Share This Page

Murray survives Federer, gets Djokovic in final

| Friday, Jan. 25, 2013, 5:48 p.m.

MELBOURNE, Australia — Andy Murray was sucking in deep breaths, trying to recover from his exhausting win over Roger Federer. Pain was very much on his mind.

The U.S. Open champion defeated Federer, 6-4, 6-7 (5), 6-3, 6-7 (2), 6-2, in a four-hour Australian Open semifinal. It was Murray's first victory against the 17-time major winner at a Grand Slam event.

But with the clock about to strike midnight, Murray was already thinking about Sunday's final against two-time defending champion Novak Djokovic, who is on a 20-match winning streak at Melbourne Park. This will be a rematch of their U.S. Open final.

“Every time we play each other it's normally a very physical match,” Murray said. “I'll need to be ready for the pain. I hope it's a painful match — that'll mean it's a good one.”

Murray had a 10-9 record against Federer but had lost his three previous Grand Slam matches to him.

One of those defeats came at Wimbledon last year. Murray says the disappointment of that loss triggered his run to the gold medal at the London Olympics, and then his drought-breaking triumph at the U.S. Open.

“You know, I've obviously lost some tough matches against him in Slams,” Murray said.

“So to win one, especially the way that it went tonight, yeah, was obviously nice.”

Murray ended a 76-year drought for British men at the majors when he beat Djokovic in five sets in the final at Flushing Meadows.

He's hoping the step-by-step manner in which he has crossed career milestones off his to-do list will continue Sunday. He lost four major finals, including two in Australia, before winning a Grand Slam title. He lost three times to Federer in a major before beating him. Even then, he wasted a chance to serve out in the fourth set Friday night as Federer rallied.

“Those matches ... have helped obviously mentally,” he said. “I think going through a lot of the losses that I've had will have helped me as well. Obviously having won against Novak before in a Slam final will help mentally.”

Fifteen thousand people packed Rod Laver Arena, including the great Laver himself, to see if Federer could reach a sixth Australian final. The 31-year-old Swiss has won four of his 17 titles at Melbourne Park.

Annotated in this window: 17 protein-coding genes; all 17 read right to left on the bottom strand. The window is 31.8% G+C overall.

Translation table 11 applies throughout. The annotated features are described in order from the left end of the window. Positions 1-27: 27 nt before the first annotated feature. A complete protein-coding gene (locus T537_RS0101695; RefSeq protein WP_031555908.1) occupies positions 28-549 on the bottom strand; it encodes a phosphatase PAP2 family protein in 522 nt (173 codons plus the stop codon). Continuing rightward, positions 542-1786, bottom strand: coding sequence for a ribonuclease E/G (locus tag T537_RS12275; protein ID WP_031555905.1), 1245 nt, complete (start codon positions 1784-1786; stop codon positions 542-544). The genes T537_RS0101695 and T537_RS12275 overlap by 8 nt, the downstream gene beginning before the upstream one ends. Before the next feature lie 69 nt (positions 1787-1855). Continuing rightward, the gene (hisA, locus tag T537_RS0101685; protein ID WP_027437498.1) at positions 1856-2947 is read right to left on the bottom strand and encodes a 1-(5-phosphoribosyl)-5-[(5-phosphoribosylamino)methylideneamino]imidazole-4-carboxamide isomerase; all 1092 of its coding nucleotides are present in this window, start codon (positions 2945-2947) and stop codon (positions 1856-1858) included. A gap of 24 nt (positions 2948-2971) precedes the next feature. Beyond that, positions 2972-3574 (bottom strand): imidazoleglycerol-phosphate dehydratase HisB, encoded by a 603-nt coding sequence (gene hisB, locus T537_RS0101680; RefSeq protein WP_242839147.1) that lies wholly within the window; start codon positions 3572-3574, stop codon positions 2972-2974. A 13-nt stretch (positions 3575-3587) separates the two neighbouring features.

Rather than wilting in the fifth set, Murray hit his stride. He allowed Federer only four points in the first three games of the fifth set, bolting to a 3-0 lead and carrying it through to the end.

“It's big. I never beat Roger in a Slam before. It definitely will help with the confidence,” Murray said. “Just knowing you can win against those guys in big matches definitely helps.”

TribLIVE commenting policy

You are solely responsible for your comments and by using TribLive.com you agree to our Terms of Service.

We moderate comments. Our goal is to provide substantive commentary for a general readership. By screening submissions, we provide a space where readers can share intelligent and informed commentary that enhances the quality of our news and information.

While most comments will be posted if they are on-topic and not abusive, moderating decisions are subjective. We will make them as carefully and consistently as we can. Because of the volume of reader comments, we cannot review individual moderation decisions with readers.

We value thoughtful comments representing a range of views that make their point quickly and politely. We make an effort to protect discussions from repeated comments either by the same reader or different readers

We follow the same standards for taste as the daily newspaper. A few things we won't tolerate: personal attacks, obscenity, vulgarity, profanity (including expletives and letters followed by dashes), commercial promotion, impersonations, incoherence, proselytizing and SHOUTING. Don't include URLs to Web sites.

We do not edit comments. They are either approved or deleted. We reserve the right to edit a comment that is quoted or excerpted in an article. In this case, we may fix spelling and punctuation.

We welcome strong opinions and criticism of our work, but we don't want comments to become bogged down with discussions of our policies and we will moderate accordingly.

We appreciate it when readers and people quoted in articles or blog posts point out errors of fact or emphasis and will investigate all assertions. But these suggestions should be sent via e-mail. To avoid distracting other readers, we won't publish comments that suggest a correction. Instead, corrections will be made in a blog post or in an article.